A great comic book cover is an advertisement, a work of art, a statement, and an invitation. A great comic book cover is a glimpse of another world through a canvas no bigger than a window pane. In Best Comic Book Covers Ever (This Month), we look back over some of the most eye-catching, original and exceptional covers of the past month.
Fear, passion, beauty, love, and monsters. There's a feast of wonders in the best of October's comic book covers, with exceptional work from Becky Cloonan, Jorge Molina, Megan Hutchison, Kyla Vanderklugt and more -- taking us to some extraordinary places, and showing us some incredible sights.
The early ’90s were spoiled for choice when it came to comic book adaptations. Not only was Batman: The Animated Series on the air, but X-Men led Marvel’s push to get on the small screen, diving right into the often convoluted continuity of everyone’s favorite mutants, luring in a generation of fans, and paving the way for cartoons to follow. That’s why we’ve set out to review every single episode of the ’90s X-Men animated series.
This week, it's the origin of Mr. Sinister, and I'm not even going to lie: I have already checked out before this thing even starts.
With the 'Avengers 2' trailer, extended trailer and advance trailer for 'Avengers: Infinity War', you're probably sick of all this 'Avengers' footage and don't want or need to see anymore. You certainly don't want to see this 'Avengers 2' clip with Cap and Iron Man getting heated with each other and introducing the tension that will continue through 'Captain America: Civil War'. Oh wait, you're not sick of 'Avengers 2' and you DO want to see this footage? OK, good.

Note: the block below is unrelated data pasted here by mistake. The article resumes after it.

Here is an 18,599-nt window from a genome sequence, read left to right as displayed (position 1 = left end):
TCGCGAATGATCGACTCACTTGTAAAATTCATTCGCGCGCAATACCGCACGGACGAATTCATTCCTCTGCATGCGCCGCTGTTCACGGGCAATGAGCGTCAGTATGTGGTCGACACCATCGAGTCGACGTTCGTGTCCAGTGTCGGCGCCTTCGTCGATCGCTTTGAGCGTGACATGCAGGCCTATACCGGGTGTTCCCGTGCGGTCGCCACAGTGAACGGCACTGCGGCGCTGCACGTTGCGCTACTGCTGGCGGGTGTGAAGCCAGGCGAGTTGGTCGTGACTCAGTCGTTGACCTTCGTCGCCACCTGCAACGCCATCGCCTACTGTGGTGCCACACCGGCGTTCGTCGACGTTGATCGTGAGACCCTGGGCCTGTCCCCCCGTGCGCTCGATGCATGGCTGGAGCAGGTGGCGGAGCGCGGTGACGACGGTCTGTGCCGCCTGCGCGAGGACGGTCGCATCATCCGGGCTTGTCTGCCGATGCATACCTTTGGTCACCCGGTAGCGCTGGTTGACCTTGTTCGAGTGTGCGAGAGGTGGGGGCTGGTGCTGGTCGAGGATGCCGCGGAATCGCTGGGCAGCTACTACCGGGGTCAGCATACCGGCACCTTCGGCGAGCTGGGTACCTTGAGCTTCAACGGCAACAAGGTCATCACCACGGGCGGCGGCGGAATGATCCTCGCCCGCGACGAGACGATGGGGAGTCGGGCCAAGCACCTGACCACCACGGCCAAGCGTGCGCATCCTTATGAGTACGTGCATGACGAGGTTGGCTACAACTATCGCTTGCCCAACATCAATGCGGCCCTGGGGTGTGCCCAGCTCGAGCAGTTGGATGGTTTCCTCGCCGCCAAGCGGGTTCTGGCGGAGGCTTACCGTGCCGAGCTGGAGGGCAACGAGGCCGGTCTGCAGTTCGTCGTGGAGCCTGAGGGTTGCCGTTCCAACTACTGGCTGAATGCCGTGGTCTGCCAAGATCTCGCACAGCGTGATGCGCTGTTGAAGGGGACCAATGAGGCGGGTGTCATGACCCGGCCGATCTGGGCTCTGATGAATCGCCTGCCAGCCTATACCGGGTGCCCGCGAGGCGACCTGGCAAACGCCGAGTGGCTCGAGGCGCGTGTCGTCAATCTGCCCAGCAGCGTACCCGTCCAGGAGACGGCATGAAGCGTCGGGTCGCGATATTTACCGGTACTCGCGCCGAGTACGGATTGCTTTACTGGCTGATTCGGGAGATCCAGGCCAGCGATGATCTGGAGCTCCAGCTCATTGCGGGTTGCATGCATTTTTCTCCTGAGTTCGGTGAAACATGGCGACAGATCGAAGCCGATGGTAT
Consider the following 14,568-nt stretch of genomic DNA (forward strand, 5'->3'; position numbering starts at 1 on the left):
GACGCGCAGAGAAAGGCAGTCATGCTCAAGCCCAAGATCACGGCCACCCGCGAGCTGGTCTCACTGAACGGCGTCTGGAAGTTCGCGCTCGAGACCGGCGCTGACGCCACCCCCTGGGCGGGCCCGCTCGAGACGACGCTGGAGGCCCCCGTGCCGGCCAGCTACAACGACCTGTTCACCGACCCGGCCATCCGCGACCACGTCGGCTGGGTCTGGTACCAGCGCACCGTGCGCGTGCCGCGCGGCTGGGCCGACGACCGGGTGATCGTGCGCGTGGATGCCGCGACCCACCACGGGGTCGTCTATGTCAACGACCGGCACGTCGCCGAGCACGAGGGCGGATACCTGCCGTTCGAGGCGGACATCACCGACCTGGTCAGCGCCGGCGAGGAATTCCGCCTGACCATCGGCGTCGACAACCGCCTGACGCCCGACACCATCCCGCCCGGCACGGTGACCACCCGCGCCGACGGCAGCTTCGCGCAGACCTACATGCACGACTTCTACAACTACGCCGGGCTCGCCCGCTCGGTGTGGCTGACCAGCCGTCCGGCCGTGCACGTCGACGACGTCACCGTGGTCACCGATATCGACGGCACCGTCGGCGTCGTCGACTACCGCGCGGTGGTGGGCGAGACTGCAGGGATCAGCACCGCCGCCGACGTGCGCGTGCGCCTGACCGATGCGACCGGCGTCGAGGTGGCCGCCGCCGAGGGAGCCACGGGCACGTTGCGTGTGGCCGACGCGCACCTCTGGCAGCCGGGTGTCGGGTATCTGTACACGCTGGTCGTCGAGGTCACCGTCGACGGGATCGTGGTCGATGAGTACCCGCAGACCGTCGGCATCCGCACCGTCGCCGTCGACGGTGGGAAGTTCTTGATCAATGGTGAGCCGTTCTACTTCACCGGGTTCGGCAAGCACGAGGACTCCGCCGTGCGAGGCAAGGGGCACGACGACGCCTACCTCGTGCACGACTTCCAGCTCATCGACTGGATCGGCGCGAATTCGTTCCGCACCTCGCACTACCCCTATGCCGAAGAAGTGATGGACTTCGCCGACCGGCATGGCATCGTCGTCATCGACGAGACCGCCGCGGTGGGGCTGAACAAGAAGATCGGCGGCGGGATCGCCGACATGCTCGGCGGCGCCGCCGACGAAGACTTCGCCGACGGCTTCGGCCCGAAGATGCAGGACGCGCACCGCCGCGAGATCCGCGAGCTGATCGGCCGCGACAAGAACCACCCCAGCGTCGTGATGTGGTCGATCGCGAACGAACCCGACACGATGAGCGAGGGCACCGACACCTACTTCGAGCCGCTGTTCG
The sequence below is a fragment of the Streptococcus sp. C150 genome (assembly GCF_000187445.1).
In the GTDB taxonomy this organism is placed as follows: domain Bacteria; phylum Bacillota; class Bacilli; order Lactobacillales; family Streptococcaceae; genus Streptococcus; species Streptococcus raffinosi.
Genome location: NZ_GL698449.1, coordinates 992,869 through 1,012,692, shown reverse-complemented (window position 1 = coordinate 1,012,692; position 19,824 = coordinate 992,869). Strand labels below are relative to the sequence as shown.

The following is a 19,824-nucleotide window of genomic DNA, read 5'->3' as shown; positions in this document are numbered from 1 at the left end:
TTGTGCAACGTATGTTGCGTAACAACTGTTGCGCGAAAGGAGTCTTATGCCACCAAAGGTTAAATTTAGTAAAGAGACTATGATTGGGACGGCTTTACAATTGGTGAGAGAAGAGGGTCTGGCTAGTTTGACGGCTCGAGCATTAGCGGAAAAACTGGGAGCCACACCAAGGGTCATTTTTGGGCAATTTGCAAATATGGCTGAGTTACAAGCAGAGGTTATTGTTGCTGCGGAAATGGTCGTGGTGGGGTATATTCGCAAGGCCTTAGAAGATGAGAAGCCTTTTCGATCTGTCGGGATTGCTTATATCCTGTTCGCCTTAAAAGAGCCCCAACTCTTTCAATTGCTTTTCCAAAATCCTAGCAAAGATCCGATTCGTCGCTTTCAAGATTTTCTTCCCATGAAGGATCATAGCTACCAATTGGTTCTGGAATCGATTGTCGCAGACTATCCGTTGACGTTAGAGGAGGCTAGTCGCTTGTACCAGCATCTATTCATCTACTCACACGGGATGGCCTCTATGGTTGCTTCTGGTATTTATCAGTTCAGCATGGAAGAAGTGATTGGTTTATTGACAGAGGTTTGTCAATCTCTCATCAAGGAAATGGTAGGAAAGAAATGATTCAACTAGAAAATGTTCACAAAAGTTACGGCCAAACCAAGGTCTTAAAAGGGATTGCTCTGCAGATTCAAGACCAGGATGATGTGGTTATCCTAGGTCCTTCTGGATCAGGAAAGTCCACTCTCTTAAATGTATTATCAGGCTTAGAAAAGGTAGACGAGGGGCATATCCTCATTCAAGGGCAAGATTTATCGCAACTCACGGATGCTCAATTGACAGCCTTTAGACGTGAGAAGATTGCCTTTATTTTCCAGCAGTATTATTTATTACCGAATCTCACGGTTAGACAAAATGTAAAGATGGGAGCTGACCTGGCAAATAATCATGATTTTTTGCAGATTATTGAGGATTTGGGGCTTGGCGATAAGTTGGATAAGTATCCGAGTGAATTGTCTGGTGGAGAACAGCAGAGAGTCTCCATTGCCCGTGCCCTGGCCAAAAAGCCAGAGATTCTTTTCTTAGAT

For the third week in a row, Marvel has released a string of teasers for summer 2015 comics that revisit or at least reference previous Marvel events, at a rate of one a day -- except Tuesday, which was all about the movies.
Last week, the wrench in the gears was a teaser that seemed to imply that the Ultimate Universe was coming to an end. There's nothing quite as big in this week's batch, which included Avengers vs. X-Men, Age of Apocalypse, and Future Imperfect. But one event of the bunch does seem... kind of risky. It's called Amazing Spider-Man: Renew Your Vows and it revisits Peter Parker's marriage... and daughter.
Those of you who take a moment to read the credits pages of your weekly Marvel Comics may have noticed that there's been a small change that started in this week's batch: Jack Kirby is receiving a creator credit for characters and teams that he co-created.
The new credit comes only a few weeks after Marvel and the Kirby family reached an agreement that settled a lawsuit that lasted five years, just before the Supreme Court was set to announce whether it would hear the case. While the details of the settlement haven't been released, giving Kirby a creator credit in the comics certainly seems to fit the joint statement released by both parties in September, which mentioned "advancing their shared goal of honoring Mr. Kirby’s significant role in Marvel’s history."